Congress’s Bold Move: The Revival of Mental Hospitals for the Ailing…

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Washington is about to accept a medical provider it previously rejected: the mental hospital, due to the interconnected problems of substance abuse and homelessness.

Lawmakers are about to reverse their decision from nearly 60 years ago, when they prevented Medicaid from providing care to what were then mocked as crazy asylums.

Here are the reasons: Record-breaking overdoses continue despite widespread support for community-based treatment since the 1960s, and locals have had enough of the open drug trade and homeless encampments. There are public health activists who think the rule should be lifted because the rule is outdated and the crises are too big.

Republican lawmaker Michael Burgess, a doctor from the wealthy northern suburbs of Dallas who spearheaded a measure to alter the regulation, stated, “It is no longer the 1960s, and there is no longer the same stigma against the treatment of mental health.”

December 12 was the date of its passage by the House. It would allow states to decide whether to pay for Medicaid patients’ treatment in a mental hospital for up to 30 days if they are addicted. Its chances of being enacted are high because the Senate Finance Committee gave its approval to a comparable proposal in November.

Democrat Ritchie Torres of New York City’s South Bronx, the slums, and a former inmate with a history of mental illness, was Burgess’s co-sponsor.

The new system is backed by state Medicaid directors and public health organisations including the Treatment Advocacy Centre and the National Alliance on Mental Illness.

One of the unexpected consequences of the 1965 law that prevented Medicaid, a federal-state health care programme for low- and middle-income individuals, from paying for hospital treatment is the shortage of mental beds, according to their claims. According to them, a great number of vulnerable individuals wind up in places like jails, emergency rooms, or even dead.

They also claim that the policy continues to discriminate against those who have mental health issues or substance abuse problems, in contrast to those who have physical ailments, from which there is no exemption.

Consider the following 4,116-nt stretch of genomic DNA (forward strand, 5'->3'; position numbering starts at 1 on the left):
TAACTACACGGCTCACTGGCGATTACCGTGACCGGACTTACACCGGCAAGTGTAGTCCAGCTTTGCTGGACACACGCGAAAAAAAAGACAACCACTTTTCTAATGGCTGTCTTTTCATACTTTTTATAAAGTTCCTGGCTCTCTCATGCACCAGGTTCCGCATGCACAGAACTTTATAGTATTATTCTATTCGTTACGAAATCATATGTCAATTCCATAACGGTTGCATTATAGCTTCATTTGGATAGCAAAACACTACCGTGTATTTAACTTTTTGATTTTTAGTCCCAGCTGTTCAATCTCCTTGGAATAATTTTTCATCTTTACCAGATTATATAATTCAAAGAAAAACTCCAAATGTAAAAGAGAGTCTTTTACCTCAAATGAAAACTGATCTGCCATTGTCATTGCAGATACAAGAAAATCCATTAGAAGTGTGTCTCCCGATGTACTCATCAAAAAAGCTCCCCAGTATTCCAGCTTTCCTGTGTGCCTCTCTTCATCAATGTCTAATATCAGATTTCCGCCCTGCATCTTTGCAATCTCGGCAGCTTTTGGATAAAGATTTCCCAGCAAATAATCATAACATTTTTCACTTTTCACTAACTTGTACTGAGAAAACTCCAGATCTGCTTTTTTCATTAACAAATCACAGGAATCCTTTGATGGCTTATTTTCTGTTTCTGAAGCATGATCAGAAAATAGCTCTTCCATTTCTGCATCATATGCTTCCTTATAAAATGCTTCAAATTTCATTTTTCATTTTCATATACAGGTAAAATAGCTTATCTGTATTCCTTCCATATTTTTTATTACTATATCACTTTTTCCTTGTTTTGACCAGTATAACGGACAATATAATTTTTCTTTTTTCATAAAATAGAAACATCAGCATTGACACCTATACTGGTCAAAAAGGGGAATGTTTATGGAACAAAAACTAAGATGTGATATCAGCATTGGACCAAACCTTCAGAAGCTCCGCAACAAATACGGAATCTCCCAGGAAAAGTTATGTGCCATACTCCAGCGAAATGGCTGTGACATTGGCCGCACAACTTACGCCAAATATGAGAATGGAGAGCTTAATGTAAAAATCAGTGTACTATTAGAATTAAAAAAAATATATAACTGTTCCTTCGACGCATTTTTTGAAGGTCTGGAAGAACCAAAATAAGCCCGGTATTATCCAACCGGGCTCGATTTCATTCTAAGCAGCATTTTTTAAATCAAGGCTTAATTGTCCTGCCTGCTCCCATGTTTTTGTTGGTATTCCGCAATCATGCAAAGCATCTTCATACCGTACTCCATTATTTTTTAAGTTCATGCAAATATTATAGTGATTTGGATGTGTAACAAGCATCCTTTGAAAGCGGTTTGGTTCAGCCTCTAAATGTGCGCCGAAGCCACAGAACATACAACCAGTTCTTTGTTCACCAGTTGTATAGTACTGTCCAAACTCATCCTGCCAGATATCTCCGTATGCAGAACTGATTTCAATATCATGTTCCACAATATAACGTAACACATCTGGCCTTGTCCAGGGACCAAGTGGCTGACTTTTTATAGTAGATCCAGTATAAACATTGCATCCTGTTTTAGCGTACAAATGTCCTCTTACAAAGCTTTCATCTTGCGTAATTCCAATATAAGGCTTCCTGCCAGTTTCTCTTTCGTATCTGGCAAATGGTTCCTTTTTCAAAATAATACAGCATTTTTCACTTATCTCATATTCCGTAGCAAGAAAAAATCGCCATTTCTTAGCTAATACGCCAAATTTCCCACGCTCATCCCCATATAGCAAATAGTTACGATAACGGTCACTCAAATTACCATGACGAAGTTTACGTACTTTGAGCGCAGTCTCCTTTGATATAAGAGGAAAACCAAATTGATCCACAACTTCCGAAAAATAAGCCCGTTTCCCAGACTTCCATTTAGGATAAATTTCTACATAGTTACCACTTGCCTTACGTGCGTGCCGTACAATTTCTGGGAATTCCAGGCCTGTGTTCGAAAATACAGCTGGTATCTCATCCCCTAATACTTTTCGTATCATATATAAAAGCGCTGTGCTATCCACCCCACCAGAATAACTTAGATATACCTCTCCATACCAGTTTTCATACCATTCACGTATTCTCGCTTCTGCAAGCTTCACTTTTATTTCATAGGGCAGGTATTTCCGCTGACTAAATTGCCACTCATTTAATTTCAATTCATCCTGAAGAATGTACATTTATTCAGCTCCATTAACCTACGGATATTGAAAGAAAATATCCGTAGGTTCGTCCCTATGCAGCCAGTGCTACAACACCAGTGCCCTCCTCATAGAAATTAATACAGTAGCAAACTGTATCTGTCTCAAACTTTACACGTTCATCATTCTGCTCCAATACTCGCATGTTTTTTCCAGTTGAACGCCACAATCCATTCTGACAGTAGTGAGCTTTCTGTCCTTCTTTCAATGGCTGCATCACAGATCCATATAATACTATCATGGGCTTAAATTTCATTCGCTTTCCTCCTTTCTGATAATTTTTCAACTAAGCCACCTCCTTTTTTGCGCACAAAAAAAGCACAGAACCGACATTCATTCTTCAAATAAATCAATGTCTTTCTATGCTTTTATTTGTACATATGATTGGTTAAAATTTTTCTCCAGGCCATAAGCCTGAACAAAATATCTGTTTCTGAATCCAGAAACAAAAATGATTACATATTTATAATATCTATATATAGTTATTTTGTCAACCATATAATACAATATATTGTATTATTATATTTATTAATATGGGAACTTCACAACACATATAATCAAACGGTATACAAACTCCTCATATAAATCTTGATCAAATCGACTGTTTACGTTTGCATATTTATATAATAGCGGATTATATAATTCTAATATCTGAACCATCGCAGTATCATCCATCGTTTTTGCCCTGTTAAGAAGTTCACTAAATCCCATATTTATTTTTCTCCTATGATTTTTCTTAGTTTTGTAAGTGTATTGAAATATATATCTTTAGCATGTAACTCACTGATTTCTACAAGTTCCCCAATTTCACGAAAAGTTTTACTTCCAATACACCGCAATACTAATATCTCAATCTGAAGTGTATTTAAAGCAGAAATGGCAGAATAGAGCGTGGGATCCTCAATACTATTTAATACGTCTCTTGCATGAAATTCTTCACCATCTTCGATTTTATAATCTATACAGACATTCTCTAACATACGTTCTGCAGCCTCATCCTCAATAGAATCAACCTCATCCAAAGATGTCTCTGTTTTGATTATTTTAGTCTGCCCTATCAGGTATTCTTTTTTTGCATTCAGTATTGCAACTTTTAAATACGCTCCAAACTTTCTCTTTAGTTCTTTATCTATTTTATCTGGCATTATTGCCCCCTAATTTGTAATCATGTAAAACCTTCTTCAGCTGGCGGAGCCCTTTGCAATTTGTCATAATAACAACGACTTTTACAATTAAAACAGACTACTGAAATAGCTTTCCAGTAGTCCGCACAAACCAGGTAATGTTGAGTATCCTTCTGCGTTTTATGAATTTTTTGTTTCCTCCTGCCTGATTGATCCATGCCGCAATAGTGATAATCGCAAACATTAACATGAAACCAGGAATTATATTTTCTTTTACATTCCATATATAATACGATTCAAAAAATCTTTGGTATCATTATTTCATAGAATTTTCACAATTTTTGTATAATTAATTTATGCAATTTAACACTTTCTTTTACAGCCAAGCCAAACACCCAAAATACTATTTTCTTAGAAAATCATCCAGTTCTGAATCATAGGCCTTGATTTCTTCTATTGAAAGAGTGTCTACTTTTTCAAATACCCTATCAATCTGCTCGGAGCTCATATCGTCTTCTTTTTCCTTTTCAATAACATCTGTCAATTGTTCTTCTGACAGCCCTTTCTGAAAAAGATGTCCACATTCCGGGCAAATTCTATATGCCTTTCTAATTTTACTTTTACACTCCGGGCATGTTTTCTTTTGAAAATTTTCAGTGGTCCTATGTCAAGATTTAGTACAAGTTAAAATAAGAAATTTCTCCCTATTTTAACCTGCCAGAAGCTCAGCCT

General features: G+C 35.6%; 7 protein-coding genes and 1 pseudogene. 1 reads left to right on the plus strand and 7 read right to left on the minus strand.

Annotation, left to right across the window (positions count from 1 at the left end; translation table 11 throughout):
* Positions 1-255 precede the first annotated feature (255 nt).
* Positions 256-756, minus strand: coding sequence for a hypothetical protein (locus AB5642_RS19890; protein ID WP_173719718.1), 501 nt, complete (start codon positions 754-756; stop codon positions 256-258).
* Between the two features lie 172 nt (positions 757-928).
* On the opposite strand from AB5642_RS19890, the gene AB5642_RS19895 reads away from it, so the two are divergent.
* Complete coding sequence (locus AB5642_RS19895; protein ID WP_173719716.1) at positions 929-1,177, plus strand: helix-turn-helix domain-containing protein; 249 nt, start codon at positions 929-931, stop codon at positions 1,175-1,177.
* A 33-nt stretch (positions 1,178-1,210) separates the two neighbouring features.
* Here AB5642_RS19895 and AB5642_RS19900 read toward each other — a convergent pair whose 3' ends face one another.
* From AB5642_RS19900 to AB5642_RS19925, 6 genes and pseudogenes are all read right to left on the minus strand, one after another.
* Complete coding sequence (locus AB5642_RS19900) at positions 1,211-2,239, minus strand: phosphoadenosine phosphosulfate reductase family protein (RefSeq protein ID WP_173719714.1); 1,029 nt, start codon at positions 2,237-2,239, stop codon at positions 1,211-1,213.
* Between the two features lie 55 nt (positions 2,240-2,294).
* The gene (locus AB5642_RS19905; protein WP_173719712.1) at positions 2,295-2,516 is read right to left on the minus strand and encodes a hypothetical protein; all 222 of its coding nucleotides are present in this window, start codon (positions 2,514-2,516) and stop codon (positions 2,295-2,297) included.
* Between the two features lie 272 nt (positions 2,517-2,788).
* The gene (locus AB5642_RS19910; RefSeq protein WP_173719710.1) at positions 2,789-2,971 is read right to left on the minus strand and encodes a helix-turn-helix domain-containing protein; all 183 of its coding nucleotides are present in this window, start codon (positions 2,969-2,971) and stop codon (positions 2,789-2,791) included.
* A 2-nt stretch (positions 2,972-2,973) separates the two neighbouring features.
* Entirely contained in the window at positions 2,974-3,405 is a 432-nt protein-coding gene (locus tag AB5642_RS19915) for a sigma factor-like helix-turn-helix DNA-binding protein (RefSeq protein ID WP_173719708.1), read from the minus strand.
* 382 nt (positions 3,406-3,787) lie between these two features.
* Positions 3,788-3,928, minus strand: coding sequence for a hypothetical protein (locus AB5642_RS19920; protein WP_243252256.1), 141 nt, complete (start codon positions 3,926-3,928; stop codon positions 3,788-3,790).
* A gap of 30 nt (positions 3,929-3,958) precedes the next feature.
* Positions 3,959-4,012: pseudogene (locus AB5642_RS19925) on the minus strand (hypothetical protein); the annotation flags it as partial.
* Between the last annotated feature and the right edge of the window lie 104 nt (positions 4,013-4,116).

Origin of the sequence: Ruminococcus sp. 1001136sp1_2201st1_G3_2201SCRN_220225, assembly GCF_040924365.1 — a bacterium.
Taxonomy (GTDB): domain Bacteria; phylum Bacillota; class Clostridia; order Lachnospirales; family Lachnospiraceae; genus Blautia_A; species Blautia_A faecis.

House Republicans are in agreement. Party factions within the Democratic Party are different.

Representative Frank Pallone of New Jersey, who was the leading Democrat on the bill’s Energy and Commerce Committee, was opposed to the change because he was afraid of sending people with mental illness back to institutions rather than providing them with the care they need in the comfort of their own homes, ideally with a multidisciplinary team of medical professionals and social workers.

We know that making sure people in recovery have access to community-based treatment is one of the best ways to assist them in their rehabilitation, he said.

After some initial resistance, Pallone gave down because Republicans committed to expanding Medicaid to include more inmates who are recovering from drug abuse.

However, civil rights activists who are in favour of cutting Medicaid funding are also motivated by concerns about reinstitutionalization. They mention that certain states, such as California and New York, are already trying to force individuals into care, and they worry that this may lead to a return to warehousing the sick.

Lewis Bossing, a senior staff attorney at the Bazelon Centre for Mental Health Law, said that lifting the Medicaid rule would alleviate the pressure to address the true need: expanding community services.

Providing treatment in the community, rather than an institution, leads to better outcomes, he added, including lower rates of hospitalisation, engagement in the criminal justice system, employment, and social integration.

The mental hospital’s ascent and decline

As an alternative to incarceration, states began constructing mental health facilities in the 1800s to treat those suffering from serious mental disease.

However, due to a lack of funding, personnel, and space, hospitals quickly became overwhelmed. A 1946 investigation by Life Magazine revealed rampant abuse: patients were beaten to death, starved to death, placed in solitary confinement, and restrained for days at a time.

In 1963, President John F. Kennedy made the statement that over 500,000 individuals were housed in state mental health institutions, with half of that number residing in institutions that could accommodate over 3,000 patients.


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